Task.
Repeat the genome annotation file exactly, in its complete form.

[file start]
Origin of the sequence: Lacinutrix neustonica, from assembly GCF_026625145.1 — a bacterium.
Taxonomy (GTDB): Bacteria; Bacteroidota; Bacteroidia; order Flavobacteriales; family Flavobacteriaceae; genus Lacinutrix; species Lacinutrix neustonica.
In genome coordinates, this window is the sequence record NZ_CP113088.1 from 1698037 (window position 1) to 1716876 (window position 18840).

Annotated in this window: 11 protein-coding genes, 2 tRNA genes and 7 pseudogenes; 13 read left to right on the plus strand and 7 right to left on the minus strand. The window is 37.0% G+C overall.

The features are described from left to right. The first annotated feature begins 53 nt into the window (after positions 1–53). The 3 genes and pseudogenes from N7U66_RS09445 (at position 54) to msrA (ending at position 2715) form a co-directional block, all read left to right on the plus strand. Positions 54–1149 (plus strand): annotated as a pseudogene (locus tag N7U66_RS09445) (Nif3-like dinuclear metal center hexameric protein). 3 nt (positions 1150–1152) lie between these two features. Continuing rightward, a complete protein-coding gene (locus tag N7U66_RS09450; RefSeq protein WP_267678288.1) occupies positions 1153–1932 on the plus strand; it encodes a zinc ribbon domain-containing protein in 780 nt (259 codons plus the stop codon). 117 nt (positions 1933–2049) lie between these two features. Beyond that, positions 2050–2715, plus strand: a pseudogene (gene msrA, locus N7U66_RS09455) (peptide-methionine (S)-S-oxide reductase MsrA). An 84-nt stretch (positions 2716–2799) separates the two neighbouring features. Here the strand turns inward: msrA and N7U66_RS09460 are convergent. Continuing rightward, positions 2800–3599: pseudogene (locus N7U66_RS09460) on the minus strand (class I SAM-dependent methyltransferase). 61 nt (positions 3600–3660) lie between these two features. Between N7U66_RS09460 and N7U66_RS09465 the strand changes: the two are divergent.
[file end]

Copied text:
Origin of the sequence: Lacinutrix neustonica, from assembly GCF_026625145.1 — a bacterium.
Taxonomy (GTDB): Bacteria; Bacteroidota; Bacteroidia; order Flavobacteriales; family Flavobacteriaceae; genus Lacinutrix; species Lacinutrix neustonica.
In genome coordinates, this window is the sequence record NZ_CP113088.1 from 1698037 (window position 1) to 1716876 (window position 18840).

Annotated in this window: 11 protein-coding genes, 2 tRNA genes and 7 pseudogenes; 13 read left to right on the plus strand and 7 right to left on the minus strand. The window is 37.0% G+C overall.

The features are described from left to right. The first annotated feature begins 53 nt into the window (after positions 1–53). The 3 genes and pseudogenes from N7U66_RS09445 (at position 54) to msrA (ending at position 2715) form a co-directional block, all read left to right on the plus strand. Positions 54–1149 (plus strand): annotated as a pseudogene (locus tag N7U66_RS09445) (Nif3-like dinuclear metal center hexameric protein). 3 nt (positions 1150–1152) lie between these two features. Continuing rightward, a complete protein-coding gene (locus tag N7U66_RS09450; RefSeq protein WP_267678288.1) occupies positions 1153–1932 on the plus strand; it encodes a zinc ribbon domain-containing protein in 780 nt (259 codons plus the stop codon). 117 nt (positions 1933–2049) lie between these two features. Beyond that, positions 2050–2715, plus strand: a pseudogene (gene msrA, locus N7U66_RS09455) (peptide-methionine (S)-S-oxide reductase MsrA). An 84-nt stretch (positions 2716–2799) separates the two neighbouring features. Here the strand turns inward: msrA and N7U66_RS09460 are convergent. Continuing rightward, positions 2800–3599: pseudogene (locus N7U66_RS09460) on the minus strand (class I SAM-dependent methyltransferase). 61 nt (positions 3600–3660) lie between these two features. Between N7U66_RS09460 and N7U66_RS09465 the strand changes: the two are divergent.